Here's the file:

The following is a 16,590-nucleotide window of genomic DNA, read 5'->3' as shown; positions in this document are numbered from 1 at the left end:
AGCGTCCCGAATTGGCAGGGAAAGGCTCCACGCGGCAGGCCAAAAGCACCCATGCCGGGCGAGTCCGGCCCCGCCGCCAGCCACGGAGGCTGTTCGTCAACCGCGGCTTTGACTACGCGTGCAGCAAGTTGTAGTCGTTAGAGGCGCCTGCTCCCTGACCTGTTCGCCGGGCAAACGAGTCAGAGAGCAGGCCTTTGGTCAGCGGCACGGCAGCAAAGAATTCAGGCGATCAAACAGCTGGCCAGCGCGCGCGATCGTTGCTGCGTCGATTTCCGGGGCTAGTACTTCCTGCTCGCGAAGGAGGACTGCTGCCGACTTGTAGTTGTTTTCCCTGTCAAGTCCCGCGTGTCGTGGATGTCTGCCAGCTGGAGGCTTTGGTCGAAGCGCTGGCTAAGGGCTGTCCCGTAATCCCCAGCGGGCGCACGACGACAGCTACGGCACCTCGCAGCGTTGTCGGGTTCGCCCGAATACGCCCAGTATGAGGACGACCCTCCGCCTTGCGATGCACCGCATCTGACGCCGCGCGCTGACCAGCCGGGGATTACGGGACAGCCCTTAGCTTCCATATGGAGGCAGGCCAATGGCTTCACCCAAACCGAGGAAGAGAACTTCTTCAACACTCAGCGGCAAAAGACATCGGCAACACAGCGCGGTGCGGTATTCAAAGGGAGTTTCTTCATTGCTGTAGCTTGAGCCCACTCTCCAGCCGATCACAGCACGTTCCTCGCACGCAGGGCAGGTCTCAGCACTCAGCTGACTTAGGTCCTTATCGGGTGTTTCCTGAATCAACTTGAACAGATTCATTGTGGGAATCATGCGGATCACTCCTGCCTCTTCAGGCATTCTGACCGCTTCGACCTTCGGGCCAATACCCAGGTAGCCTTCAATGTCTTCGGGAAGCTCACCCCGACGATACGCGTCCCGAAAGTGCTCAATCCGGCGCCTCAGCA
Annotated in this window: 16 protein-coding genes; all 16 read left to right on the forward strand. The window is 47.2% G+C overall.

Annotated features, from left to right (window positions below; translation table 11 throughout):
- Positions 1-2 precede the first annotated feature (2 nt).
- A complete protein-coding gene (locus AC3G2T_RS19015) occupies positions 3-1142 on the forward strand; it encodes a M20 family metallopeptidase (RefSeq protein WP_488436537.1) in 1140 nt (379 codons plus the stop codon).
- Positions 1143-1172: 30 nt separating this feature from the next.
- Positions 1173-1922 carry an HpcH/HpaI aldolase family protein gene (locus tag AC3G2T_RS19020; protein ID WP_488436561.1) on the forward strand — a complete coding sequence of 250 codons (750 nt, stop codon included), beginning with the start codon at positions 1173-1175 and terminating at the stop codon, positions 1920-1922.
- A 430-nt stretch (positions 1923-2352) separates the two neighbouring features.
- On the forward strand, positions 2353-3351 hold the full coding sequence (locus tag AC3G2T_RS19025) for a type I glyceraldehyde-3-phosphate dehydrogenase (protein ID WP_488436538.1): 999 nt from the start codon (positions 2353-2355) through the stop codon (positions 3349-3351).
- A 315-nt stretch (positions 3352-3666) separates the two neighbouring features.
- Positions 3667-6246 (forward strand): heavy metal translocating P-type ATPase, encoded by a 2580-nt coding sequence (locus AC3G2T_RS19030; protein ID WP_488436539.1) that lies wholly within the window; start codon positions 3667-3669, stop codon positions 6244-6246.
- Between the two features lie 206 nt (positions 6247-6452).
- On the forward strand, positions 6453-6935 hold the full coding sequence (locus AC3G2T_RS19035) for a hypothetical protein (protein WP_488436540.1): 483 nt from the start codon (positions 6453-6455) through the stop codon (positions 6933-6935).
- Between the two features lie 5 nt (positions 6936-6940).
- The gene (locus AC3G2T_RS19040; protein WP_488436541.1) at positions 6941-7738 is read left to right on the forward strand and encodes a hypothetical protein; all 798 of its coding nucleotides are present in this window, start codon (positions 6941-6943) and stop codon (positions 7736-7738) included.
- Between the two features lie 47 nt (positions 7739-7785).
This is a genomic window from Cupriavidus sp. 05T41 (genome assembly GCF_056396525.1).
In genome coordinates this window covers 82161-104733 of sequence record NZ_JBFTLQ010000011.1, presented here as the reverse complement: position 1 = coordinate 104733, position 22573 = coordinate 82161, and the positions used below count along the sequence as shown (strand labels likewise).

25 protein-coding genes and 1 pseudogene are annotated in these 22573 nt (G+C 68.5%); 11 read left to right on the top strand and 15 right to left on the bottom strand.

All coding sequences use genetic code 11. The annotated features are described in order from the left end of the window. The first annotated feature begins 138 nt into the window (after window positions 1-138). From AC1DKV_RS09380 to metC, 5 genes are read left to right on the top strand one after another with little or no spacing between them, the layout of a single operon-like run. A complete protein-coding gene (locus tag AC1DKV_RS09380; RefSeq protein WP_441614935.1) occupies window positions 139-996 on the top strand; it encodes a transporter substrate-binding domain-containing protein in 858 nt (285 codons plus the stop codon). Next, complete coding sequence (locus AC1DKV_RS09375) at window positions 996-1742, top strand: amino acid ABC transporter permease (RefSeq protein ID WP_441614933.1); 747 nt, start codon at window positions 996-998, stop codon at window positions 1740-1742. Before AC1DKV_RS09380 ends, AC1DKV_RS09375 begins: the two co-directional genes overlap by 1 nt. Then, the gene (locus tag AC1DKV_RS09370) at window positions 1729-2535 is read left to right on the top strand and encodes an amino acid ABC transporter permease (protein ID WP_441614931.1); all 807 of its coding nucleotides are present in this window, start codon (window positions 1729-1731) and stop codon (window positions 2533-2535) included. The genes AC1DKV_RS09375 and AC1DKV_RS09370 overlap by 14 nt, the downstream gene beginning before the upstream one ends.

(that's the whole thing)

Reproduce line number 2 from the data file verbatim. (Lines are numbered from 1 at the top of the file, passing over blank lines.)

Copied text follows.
AGCGTCCCGAATTGGCAGGGAAAGGCTCCACGCGGCAGGCCAAAAGCACCCATGCCGGGCGAGTCCGGCCCCGCCGCCAGCCACGGAGGCTGTTCGTCAACCGCGGCTTTGACTACGCGTGCAGCAAGTTGTAGTCGTTAGAGGCGCCTGCTCCCTGACCTGTTCGCCGGGCAAACGAGTCAGAGAGCAGGCCTTTGGTCAGCGGCACGGCAGCAAAGAATTCAGGCGATCAAACAGCTGGCCAGCGCGCGCGATCGTTGCTGCGTCGATTTCCGGGGCTAGTACTTCCTGCTCGCGAAGGAGGACTGCTGCCGACTTGTAGTTGTTTTCCCTGTCAAGTCCCGCGTGTCGTGGATGTCTGCCAGCTGGAGGCTTTGGTCGAAGCGCTGGCTAAGGGCTGTCCCGTAATCCCCAGCGGGCGCACGACGACAGCTACGGCACCTCGCAGCGTTGTCGGGTTCGCCCGAATACGCCCAGTATGAGGACGACCCTCCGCCTTGCGATGCACCGCATCTGACGCCGCGCGCTGACCAGCCGGGGATTACGGGACAGCCCTTAGCTTCCATATGGAGGCAGGCCAATGGCTTCACCCAAACCGAGGAAGAGAACTTCTTCAACACTCAGCGGCAAAAGACATCGGCAACACAGCGCGGTGCGGTATTCAAAGGGAGTTTCTTCATTGCTGTAGCTTGAGCCCACTCTCCAGCCGATCACAGCACGTTCCTCGCACGCAGGGCAGGTCTCAGCACTCAGCTGACTTAGGTCCTTATCGGGTGTTTCCTGAATCAACTTGAACAGATTCATTGTGGGAATCATGCGGATCACTCCTGCCTCTTCAGGCATTCTGACCGCTTCGACCTTCGGGCCAATACCCAGGTAGCCTTCAATGTCTTCGGGAAGCTCACCCCGACGATACGCGTCCCGAAAGTGCTCAATCCGGCGCCTCAGCA